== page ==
Access to small loans for tiny businesses by itself won’t miraculously enable the poor to take them to a new level. It will not build a steady business because a lot of them face several barriers. A modest cash injection cannot generate a stable income, or create a profitable cycle of trade and income particularly when the dally struggle of most of these people has to do with making a living, feeding their families, educating their children and staving off ill health.

The notion that microfinance has the potential to spark sustained economic growth is misplaced. The direct evidence of microfinance’s impact is less than overwhelming. In several cases, these financial activities can damage the prospects of poor people. Microloans do create opportunities for people to utilise “lumps” of money for augmenting incomes and mitigating vulnerability, but that doesn’t necessarily mean investing in businesses could lead to sustained revenue growth. Not all microloans produce beneficial results, especially for those engaged in low-return activities in saturated markets that are poorly developed and which are prone to regular environmental and economic shocks.

Poor households are not well served by simple loans in isolation. Minimalist microfinance provides a bandage where a major operation is needed, and at worst, it deepens the wounds. While the bulk of microfinance portfolios may be commercially sustainable and attractive to conventional investors, reaching the still-excluded will continue to require innovation and experimentation. More than micro-loans, what the poor need are investments in health, education and the development of sustainable farm and non-farm related productive activities.

Marguerite Robinson, an author and consultant of microfinance, puts it succinctly: “Credit is a powerful tool that is used effectively when it is made available to the creditworthy among the economically active poor participating in at least a partial cash economy ~ people with the ability to use loans and the willingness to repay them. But other tools are required for the very poor who have prior needs, such as food, shelter, medicine, skills training, and employment.”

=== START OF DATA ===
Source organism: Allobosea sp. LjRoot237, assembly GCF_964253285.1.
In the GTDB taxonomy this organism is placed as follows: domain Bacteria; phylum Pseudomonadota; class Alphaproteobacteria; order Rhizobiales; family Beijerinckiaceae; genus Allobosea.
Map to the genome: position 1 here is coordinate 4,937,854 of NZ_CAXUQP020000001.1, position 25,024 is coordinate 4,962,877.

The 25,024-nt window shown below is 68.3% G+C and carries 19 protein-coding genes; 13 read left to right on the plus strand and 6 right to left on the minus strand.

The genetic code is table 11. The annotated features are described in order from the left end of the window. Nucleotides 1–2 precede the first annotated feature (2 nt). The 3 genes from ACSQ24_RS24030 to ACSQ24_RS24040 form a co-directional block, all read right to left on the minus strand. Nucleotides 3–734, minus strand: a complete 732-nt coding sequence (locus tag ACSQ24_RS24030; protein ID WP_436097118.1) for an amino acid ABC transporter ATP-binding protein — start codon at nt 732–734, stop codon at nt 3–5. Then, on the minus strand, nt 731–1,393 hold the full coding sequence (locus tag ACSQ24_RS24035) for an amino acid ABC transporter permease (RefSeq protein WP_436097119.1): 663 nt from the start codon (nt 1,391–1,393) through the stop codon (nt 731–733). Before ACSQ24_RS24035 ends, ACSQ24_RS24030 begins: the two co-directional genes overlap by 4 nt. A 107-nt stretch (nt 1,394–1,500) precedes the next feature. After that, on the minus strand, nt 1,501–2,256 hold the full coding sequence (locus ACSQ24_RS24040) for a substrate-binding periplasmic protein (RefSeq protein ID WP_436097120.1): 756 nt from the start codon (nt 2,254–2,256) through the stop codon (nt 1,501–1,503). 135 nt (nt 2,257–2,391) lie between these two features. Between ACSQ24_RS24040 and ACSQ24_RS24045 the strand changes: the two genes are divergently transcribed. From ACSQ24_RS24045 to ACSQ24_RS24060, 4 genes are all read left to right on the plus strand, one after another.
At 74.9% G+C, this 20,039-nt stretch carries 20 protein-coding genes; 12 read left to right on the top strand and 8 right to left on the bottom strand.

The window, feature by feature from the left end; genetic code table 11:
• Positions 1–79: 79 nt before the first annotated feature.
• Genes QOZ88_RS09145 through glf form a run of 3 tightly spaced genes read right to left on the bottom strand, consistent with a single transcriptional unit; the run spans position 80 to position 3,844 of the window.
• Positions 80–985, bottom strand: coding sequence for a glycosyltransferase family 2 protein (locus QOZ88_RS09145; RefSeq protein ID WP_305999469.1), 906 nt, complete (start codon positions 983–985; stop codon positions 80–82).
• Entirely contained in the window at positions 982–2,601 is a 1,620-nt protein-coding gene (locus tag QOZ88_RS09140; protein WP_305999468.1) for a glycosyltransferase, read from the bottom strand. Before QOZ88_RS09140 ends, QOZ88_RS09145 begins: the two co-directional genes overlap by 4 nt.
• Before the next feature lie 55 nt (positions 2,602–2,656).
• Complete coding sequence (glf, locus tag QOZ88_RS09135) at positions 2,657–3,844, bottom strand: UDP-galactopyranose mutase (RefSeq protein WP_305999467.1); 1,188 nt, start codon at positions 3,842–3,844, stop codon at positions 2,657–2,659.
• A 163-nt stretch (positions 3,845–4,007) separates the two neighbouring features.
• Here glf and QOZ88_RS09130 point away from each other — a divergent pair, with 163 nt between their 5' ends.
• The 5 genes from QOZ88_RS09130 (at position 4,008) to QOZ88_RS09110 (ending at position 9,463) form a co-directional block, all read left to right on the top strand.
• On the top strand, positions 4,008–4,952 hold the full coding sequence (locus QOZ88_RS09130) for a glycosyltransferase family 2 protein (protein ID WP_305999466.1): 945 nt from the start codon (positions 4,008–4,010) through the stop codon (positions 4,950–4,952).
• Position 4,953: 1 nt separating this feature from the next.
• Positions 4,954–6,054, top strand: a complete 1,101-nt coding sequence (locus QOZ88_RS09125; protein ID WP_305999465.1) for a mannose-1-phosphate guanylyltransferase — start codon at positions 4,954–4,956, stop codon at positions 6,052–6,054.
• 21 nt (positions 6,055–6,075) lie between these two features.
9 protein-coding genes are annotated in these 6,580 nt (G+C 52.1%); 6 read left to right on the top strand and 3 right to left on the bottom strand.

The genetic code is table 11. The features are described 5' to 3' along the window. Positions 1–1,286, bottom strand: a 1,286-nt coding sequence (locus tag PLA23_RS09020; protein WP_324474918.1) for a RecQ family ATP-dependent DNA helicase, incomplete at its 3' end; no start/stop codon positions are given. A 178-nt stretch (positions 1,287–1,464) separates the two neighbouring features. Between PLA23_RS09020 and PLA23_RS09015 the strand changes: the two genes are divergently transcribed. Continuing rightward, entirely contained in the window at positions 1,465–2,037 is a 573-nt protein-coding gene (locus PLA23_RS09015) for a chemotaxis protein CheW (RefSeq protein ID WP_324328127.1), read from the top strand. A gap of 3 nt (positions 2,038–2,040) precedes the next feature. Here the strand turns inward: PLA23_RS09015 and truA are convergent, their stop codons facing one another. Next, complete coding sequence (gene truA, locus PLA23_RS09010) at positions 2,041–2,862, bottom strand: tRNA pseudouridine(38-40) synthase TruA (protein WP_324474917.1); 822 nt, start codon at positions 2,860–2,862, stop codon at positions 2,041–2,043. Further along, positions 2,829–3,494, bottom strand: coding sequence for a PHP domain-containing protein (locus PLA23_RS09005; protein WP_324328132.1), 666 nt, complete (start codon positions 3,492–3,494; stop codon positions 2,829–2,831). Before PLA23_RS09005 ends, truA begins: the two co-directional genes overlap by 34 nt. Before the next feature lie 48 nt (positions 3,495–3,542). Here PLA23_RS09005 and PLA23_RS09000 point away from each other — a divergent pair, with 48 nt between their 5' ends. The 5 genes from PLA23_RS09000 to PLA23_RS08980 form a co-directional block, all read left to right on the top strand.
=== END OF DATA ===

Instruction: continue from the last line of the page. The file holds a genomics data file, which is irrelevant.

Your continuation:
The present model of microfinance practices ~ minimalist microfinance in which credit is the only intervention ~ is unlike the classic avatar that shows dollops of genuine good.

Socially embedded institutions provide clients with information and handholding, but most microfinance clients have no training, education, or role models in business, and therefore are unlikely to cultivate successful microenterprises on their own. They need a comprehensive suite of financial tools that work in concert to grow savings, mitigate risk, fund investment and move money.

Many microenterprises fail due to lack of local demand, fierce competition, or inadequate technical skills of entrepreneurs. Microfinance actually best serves those who have higher skill levels and better market networks. Its loans, then, are hardly a tool of resilience, especially when widespread shocks threaten not only borrowers but the industry itself.

The hard truism is that microfinance has been saddled with misplaced expectations, and we have lost a sense of its more modest, even though critical, potential. It is actually only one instrument in a broader development toolbox, but in certain conditions, it happens to be the most powerful. It can make the poor a little more resilient, but it is not the answer on its own. It all has to do with how we are using it and how we are defining the outcomes.

The writer is the author of Village Diary of a Heretic Banker. He can be reached at [email protected]